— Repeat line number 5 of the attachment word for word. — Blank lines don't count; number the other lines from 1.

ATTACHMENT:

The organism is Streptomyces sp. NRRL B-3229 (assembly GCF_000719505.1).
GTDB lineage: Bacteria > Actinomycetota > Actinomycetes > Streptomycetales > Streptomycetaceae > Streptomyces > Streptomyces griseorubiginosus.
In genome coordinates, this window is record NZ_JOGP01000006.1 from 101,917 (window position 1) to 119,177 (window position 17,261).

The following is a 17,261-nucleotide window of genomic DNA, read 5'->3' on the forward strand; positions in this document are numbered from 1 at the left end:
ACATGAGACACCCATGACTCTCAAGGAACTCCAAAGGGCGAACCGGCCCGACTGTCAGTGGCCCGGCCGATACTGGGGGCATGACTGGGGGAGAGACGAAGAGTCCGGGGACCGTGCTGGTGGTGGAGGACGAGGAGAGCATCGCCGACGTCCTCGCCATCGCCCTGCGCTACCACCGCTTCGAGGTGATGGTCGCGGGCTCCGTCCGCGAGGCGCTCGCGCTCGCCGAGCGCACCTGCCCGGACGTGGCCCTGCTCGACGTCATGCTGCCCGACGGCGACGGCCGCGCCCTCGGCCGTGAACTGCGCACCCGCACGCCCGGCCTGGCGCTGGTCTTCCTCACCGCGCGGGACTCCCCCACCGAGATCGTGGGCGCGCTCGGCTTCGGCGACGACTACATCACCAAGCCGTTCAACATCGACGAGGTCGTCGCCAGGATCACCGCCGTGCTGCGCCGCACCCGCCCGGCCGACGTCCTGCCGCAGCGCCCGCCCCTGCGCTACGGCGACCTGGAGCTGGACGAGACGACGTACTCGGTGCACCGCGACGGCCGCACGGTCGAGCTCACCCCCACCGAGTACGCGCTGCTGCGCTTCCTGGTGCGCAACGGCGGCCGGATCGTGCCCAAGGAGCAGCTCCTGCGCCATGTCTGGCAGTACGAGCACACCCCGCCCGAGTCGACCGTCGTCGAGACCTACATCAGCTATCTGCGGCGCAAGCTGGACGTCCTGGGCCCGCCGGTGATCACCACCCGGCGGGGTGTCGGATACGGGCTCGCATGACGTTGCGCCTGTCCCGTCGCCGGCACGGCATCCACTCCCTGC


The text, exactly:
ACATGAGACACCCATGACTCTCAAGGAACTCCAAAGGGCGAACCGGCCCGACTGTCAGTGGCCCGGCCGATACTGGGGGCATGACTGGGGGAGAGACGAAGAGTCCGGGGACCGTGCTGGTGGTGGAGGACGAGGAGAGCATCGCCGACGTCCTCGCCATCGCCCTGCGCTACCACCGCTTCGAGGTGATGGTCGCGGGCTCCGTCCGCGAGGCGCTCGCGCTCGCCGAGCGCACCTGCCCGGACGTGGCCCTGCTCGACGTCATGCTGCCCGACGGCGACGGCCGCGCCCTCGGCCGTGAACTGCGCACCCGCACGCCCGGCCTGGCGCTGGTCTTCCTCACCGCGCGGGACTCCCCCACCGAGATCGTGGGCGCGCTCGGCTTCGGCGACGACTACATCACCAAGCCGTTCAACATCGACGAGGTCGTCGCCAGGATCACCGCCGTGCTGCGCCGCACCCGCCCGGCCGACGTCCTGCCGCAGCGCCCGCCCCTGCGCTACGGCGACCTGGAGCTGGACGAGACGACGTACTCGGTGCACCGCGACGGCCGCACGGTCGAGCTCACCCCCACCGAGTACGCGCTGCTGCGCTTCCTGGTGCGCAACGGCGGCCGGATCGTGCCCAAGGAGCAGCTCCTGCGCCATGTCTGGCAGTACGAGCACACCCCGCCCGAGTCGACCGTCGTCGAGACCTACATCAGCTATCTGCGGCGCAAGCTGGACGTCCTGGGCCCGCCGGTGATCACCACCCGGCGGGGTGTCGGATACGGGCTCGCATGACGTTGCGCCTGTCCCGTCGCCGGCACGGCATCCACTCCCTGC